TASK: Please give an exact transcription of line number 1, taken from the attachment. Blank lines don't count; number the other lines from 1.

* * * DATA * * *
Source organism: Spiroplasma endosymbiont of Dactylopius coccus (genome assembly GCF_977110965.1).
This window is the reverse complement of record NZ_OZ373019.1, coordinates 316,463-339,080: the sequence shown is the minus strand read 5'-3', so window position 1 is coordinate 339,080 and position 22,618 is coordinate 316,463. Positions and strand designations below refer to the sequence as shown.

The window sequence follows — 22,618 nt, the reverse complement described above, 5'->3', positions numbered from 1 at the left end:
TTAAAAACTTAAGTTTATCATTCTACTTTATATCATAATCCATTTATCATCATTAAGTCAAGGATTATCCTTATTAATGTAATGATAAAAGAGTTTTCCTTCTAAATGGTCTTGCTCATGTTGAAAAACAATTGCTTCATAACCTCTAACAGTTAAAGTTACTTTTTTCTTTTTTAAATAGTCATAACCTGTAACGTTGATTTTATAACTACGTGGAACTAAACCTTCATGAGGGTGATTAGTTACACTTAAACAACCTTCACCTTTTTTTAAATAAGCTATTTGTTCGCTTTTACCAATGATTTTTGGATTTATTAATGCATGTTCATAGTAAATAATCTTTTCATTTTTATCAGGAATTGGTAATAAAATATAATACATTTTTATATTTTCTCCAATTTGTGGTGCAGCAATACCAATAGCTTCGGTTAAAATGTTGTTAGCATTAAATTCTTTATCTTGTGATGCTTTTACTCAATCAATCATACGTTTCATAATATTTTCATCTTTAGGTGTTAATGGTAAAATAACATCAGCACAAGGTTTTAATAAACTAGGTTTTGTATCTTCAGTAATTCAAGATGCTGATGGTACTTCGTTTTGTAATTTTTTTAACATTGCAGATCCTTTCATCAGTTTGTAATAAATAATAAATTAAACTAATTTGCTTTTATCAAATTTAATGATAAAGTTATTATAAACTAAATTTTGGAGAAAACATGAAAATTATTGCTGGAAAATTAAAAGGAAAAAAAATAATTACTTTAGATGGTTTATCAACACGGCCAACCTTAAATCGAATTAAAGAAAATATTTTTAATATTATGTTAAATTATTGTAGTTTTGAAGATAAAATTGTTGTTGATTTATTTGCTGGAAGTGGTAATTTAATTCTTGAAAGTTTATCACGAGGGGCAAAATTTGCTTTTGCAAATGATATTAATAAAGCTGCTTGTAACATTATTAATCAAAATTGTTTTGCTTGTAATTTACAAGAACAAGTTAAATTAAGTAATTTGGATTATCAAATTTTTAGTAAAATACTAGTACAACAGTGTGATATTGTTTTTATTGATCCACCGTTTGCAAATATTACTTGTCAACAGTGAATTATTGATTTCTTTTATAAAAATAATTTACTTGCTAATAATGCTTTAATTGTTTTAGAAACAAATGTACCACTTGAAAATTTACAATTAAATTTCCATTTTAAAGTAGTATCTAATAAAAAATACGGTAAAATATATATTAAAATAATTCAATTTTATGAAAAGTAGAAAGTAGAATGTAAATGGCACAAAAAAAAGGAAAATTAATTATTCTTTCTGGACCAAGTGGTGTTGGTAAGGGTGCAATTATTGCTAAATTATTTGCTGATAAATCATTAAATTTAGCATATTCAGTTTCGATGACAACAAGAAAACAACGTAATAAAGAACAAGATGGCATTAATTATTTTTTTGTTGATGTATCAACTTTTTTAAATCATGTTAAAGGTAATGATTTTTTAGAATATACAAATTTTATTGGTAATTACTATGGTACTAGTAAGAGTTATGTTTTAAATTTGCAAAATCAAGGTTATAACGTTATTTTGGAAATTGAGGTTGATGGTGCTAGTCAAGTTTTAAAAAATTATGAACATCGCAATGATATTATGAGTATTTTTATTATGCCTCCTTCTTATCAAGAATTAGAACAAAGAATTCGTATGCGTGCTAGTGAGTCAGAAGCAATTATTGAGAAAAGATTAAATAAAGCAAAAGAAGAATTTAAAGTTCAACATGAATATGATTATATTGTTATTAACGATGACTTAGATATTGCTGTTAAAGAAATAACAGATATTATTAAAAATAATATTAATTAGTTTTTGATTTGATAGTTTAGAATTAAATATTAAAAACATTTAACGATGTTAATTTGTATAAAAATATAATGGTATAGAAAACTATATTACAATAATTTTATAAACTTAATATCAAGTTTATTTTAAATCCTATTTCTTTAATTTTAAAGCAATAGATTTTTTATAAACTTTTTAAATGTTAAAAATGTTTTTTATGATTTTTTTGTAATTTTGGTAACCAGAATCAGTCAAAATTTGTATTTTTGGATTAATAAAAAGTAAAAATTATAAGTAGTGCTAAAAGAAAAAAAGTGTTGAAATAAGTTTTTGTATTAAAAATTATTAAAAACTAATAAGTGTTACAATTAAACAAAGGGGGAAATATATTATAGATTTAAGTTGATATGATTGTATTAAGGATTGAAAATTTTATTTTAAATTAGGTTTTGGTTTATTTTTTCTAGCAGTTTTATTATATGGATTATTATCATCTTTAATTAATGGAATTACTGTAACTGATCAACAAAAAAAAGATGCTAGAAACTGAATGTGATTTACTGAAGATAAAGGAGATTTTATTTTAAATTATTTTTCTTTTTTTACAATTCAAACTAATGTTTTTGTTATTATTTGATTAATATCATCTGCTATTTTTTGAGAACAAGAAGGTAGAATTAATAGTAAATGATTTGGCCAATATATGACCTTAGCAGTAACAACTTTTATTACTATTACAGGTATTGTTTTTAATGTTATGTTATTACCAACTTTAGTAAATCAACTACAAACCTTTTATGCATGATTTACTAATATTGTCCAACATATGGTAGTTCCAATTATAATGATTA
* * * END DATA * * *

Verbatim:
Source organism: Spiroplasma endosymbiont of Dactylopius coccus (genome assembly GCF_977110965.1).